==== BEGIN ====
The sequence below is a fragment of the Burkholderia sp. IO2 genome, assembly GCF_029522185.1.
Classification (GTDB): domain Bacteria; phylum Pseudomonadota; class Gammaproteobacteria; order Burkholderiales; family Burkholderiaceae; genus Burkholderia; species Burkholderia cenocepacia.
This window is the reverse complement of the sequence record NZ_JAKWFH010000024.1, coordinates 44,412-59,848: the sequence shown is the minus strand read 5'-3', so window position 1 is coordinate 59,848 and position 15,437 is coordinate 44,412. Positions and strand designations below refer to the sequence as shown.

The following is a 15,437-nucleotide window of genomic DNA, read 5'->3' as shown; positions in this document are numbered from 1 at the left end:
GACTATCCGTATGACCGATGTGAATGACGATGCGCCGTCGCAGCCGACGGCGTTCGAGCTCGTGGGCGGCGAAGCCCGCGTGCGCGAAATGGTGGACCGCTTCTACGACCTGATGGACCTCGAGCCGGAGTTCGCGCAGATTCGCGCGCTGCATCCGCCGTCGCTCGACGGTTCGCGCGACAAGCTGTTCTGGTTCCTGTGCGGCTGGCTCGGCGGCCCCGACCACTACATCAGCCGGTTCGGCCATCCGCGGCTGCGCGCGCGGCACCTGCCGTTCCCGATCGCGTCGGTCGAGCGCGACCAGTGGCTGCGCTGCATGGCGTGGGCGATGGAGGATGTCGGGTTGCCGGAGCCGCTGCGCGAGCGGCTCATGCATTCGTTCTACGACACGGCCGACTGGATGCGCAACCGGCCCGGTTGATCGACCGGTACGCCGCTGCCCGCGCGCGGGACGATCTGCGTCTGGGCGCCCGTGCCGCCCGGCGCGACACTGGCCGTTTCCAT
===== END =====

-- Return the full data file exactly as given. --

The sequence below is a fragment of the Burkholderia sp. IO2 genome, assembly GCF_029522185.1.
Classification (GTDB): domain Bacteria; phylum Pseudomonadota; class Gammaproteobacteria; order Burkholderiales; family Burkholderiaceae; genus Burkholderia; species Burkholderia cenocepacia.
This window is the reverse complement of the sequence record NZ_JAKWFH010000024.1, coordinates 44,412-59,848: the sequence shown is the minus strand read 5'-3', so window position 1 is coordinate 59,848 and position 15,437 is coordinate 44,412. Positions and strand designations below refer to the sequence as shown.

The following is a 15,437-nucleotide window of genomic DNA, read 5'->3' as shown; positions in this document are numbered from 1 at the left end:
GACTATCCGTATGACCGATGTGAATGACGATGCGCCGTCGCAGCCGACGGCGTTCGAGCTCGTGGGCGGCGAAGCCCGCGTGCGCGAAATGGTGGACCGCTTCTACGACCTGATGGACCTCGAGCCGGAGTTCGCGCAGATTCGCGCGCTGCATCCGCCGTCGCTCGACGGTTCGCGCGACAAGCTGTTCTGGTTCCTGTGCGGCTGGCTCGGCGGCCCCGACCACTACATCAGCCGGTTCGGCCATCCGCGGCTGCGCGCGCGGCACCTGCCGTTCCCGATCGCGTCGGTCGAGCGCGACCAGTGGCTGCGCTGCATGGCGTGGGCGATGGAGGATGTCGGGTTGCCGGAGCCGCTGCGCGAGCGGCTCATGCATTCGTTCTACGACACGGCCGACTGGATGCGCAACCGGCCCGGTTGATCGACCGGTACGCCGCTGCCCGCGCGCGGGACGATCTGCGTCTGGGCGCCCGTGCCGCCCGGCGCGACACTGGCCGTTTCCAT